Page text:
Rhett Smith | May 20, 2013
I have a two and a half year old son who is constantly playing in the sandbox in our backyard. He could spend hours playing with the sand, simply enjoying burying his hands into the gritty texture of it. As I watch him, there is a sense that he and the sand are created for each other. That who he is at this stage in his life– a little boy – is connected to what he is doing – playing joyfully in the sand. It’s a beautiful act for a father to watch his child engage in.
And yet, as I think about my son and the sandbox, I am reminded that you and I were created to live life in a similar fashion. In my new book, What it Means to be a Man , I talk about this idea in God’s creation of Adam. Out of the dark chaos God made man (Hebrew ‘adam’) in his image, forming him from the ground (Hebrew ‘adamah) and naming him Adam. God then commanded Adam to work and care for the land from which he’d been taken (Gen. 2:15) and to care for his creatures by naming them (Gen. 2:19). In the words used and the commands given, we see a deep connection between who we are and the work we do.
That is to say there is a very intimate connection between our identity and vocation.
Vocation that Flows Out of Identity
It’s worth noting the word vocation comes from the Latin word vocatio, meaning ‘summons.’ In other words, our vocation is a calling out to us. When our identity and vocation are connected we are literally engaged in the work that we have heard God our Creator call us towards. One of the most powerful images of this is found in gospels of Matthew (3:16-17), Luke (3:21-22) and Mark (1:9-11). In Mark we read the following:
“In those days Jesus came from Nazareth of Galilee and was baptized by John in the Jordan. And when he came up out of the water, immediately he saw the heavens being torn open and the Spirit descending on him like a dove. And a voice came from heaven, ‘You are my beloved Son; with you I am well pleased.’”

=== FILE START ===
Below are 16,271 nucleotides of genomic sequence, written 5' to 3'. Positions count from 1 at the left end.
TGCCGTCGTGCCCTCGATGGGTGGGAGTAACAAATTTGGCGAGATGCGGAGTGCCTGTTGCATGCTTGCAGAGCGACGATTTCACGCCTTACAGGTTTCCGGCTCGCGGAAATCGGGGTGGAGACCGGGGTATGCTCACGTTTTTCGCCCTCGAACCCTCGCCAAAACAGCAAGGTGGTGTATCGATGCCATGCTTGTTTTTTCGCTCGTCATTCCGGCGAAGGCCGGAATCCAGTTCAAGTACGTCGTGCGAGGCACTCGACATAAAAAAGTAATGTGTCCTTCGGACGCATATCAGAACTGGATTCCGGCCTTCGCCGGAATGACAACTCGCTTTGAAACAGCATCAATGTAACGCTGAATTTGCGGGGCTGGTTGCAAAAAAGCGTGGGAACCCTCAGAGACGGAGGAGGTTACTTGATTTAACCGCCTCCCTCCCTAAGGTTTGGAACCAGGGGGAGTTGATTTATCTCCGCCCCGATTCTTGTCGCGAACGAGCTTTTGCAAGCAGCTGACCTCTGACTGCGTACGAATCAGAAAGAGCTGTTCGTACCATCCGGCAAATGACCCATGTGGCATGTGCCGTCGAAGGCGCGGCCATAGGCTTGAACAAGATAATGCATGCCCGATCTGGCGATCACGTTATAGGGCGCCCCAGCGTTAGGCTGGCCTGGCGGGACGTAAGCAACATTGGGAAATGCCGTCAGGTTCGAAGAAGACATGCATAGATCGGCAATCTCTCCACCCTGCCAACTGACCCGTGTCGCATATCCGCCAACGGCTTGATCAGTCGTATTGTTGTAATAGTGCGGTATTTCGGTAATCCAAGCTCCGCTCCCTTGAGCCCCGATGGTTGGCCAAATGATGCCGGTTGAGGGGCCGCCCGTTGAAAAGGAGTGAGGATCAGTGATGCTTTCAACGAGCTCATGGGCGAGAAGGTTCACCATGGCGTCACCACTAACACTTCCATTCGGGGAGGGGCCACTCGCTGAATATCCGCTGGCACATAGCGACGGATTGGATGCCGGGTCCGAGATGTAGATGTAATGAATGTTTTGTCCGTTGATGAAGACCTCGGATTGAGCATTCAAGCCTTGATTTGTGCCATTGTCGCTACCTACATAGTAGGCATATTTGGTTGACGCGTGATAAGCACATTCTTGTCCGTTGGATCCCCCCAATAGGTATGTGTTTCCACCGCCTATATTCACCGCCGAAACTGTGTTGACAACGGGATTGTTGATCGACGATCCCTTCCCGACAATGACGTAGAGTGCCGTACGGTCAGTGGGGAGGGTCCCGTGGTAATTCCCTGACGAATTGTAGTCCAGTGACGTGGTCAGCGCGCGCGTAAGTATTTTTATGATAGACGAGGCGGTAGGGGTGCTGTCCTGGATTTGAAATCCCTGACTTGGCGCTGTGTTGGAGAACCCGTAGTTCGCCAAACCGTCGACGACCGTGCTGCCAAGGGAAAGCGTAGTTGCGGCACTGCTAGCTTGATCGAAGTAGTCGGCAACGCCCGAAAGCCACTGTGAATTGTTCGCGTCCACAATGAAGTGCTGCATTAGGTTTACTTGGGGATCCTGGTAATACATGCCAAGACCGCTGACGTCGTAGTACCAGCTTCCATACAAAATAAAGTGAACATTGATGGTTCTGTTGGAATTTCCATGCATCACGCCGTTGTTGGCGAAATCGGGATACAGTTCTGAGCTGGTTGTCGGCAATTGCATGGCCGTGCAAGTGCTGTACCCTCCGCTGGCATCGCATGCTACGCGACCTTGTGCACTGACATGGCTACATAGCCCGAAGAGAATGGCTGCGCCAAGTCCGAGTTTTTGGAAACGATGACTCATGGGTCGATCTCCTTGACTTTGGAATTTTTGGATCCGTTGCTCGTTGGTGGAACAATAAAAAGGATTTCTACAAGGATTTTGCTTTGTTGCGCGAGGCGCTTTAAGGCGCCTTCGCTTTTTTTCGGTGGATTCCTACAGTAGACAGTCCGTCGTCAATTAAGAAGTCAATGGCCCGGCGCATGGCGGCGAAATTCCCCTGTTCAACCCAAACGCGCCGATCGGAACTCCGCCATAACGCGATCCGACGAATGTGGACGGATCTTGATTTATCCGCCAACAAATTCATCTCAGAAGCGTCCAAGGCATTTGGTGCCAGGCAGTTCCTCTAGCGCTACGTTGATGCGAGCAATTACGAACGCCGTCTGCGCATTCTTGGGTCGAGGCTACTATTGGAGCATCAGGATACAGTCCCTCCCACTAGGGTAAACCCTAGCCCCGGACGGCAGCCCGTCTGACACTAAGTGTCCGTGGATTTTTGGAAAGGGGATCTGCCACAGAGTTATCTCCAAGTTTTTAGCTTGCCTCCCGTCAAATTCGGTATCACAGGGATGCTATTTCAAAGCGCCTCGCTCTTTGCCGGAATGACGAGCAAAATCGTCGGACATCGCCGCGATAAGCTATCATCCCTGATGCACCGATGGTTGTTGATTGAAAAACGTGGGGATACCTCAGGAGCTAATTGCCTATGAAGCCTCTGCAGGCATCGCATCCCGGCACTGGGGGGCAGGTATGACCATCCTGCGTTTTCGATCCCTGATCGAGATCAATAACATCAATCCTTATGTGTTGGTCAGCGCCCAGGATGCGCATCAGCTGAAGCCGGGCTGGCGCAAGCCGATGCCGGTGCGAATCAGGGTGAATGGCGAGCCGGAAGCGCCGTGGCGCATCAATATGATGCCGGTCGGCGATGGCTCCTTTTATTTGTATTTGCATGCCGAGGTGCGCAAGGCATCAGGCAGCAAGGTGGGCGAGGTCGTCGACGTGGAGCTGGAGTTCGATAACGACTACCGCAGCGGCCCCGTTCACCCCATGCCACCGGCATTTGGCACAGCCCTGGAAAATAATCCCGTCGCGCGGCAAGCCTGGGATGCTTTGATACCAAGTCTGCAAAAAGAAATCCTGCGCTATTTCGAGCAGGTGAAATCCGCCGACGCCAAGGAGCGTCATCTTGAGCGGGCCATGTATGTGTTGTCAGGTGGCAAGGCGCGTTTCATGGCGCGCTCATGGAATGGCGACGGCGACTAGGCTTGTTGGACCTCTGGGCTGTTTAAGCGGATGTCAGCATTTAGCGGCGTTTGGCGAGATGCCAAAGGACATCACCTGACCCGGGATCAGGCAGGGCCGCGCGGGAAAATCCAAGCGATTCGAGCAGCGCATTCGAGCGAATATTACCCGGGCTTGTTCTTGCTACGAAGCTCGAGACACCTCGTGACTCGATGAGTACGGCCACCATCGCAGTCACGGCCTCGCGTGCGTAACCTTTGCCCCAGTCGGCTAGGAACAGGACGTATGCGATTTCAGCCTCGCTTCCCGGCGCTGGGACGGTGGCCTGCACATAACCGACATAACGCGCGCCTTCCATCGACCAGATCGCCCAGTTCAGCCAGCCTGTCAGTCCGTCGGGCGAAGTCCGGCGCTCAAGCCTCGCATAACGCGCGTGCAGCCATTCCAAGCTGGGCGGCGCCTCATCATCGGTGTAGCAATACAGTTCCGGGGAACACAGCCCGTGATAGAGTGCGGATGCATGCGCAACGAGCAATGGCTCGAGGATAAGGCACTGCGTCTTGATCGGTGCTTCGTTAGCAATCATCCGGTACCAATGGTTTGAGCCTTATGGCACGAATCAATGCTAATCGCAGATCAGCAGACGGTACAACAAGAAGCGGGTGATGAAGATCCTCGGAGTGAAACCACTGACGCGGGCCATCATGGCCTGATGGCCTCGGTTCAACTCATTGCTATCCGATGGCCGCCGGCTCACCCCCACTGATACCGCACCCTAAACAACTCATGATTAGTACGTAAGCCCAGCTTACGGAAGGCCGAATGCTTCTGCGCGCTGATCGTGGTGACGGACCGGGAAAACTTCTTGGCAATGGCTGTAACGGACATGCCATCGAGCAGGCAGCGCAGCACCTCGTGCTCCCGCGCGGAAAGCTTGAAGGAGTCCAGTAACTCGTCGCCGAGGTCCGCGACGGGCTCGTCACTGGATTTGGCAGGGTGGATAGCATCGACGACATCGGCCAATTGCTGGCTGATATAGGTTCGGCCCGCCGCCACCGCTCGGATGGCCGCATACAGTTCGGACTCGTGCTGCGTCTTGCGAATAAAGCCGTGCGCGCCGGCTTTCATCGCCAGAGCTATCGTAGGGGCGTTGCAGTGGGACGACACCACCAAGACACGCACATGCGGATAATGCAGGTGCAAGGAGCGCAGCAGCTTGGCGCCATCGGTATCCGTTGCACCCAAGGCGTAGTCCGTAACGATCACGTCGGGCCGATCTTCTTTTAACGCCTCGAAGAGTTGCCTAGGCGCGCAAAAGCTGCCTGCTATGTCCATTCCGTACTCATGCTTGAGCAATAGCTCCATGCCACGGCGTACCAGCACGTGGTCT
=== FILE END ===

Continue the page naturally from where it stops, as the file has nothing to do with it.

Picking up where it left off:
Before Jesus performs any miracles, heals the sick, walks on water, or is engaged in his Father’s work, he is reminded that he is God’s Son, and that the Father not only loves him, but is well pleased with him. In other words, Jesus’ identity is rooted in his relationship with his Father, rather than an identity rooted in his ministry and the tasks he performs.
Let that sink in for a few moments—before Jesus does any of the work of his Father, he is secure in his identity that he is God’s Son and that God is already well pleased with him. His identity is not emanating from the work he does on behalf of the Father, but from the relationship he has with the Father. I wonder how many of us can say that about ourselves?
I wonder how many of us have an identity that is rooted in our relationship with God our Father? I wonder how many of us know that God loves us and is well pleased with us?
My experience as a pastor and therapist tells me that most of us struggle with knowing this. We can intellectualize it in our heads, but believing it in our hearts is another challenge.
And why is this so important?
Because an identity that is rooted in anything other than our relationship with God the Father leads us away from vocation, as we are tempted to continually try to perform tasks and achieve goals in order to earn God’s approval. Rather than starting with a rooted identity and allowing vocation to flow out of that, we try to find identity in the work we do.
Struggling with Temptation